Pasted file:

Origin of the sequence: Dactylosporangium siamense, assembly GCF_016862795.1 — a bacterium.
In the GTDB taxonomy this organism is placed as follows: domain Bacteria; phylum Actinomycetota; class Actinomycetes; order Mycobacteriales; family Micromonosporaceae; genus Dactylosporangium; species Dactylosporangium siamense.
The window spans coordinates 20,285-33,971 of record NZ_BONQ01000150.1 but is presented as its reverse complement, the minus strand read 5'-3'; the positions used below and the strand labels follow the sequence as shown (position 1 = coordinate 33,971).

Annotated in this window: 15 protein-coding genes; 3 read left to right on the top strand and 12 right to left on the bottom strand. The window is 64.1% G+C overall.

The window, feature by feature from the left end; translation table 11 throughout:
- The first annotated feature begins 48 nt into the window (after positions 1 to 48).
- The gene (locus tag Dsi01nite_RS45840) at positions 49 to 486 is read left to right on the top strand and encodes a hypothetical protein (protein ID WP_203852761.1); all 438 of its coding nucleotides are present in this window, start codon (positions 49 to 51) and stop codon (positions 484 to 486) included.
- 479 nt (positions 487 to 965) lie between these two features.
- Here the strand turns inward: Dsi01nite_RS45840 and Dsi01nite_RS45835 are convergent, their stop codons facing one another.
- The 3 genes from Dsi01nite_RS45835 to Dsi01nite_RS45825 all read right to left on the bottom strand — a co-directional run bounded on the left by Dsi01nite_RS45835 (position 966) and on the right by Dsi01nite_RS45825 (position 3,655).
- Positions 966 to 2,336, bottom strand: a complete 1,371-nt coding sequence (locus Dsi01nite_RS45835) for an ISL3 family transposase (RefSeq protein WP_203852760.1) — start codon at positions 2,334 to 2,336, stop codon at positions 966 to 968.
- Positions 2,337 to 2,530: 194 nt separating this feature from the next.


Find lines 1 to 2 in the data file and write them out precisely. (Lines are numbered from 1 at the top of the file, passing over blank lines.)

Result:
Origin of the sequence: Dactylosporangium siamense, assembly GCF_016862795.1 — a bacterium.
In the GTDB taxonomy this organism is placed as follows: domain Bacteria; phylum Actinomycetota; class Actinomycetes; order Mycobacteriales; family Micromonosporaceae; genus Dactylosporangium; species Dactylosporangium siamense.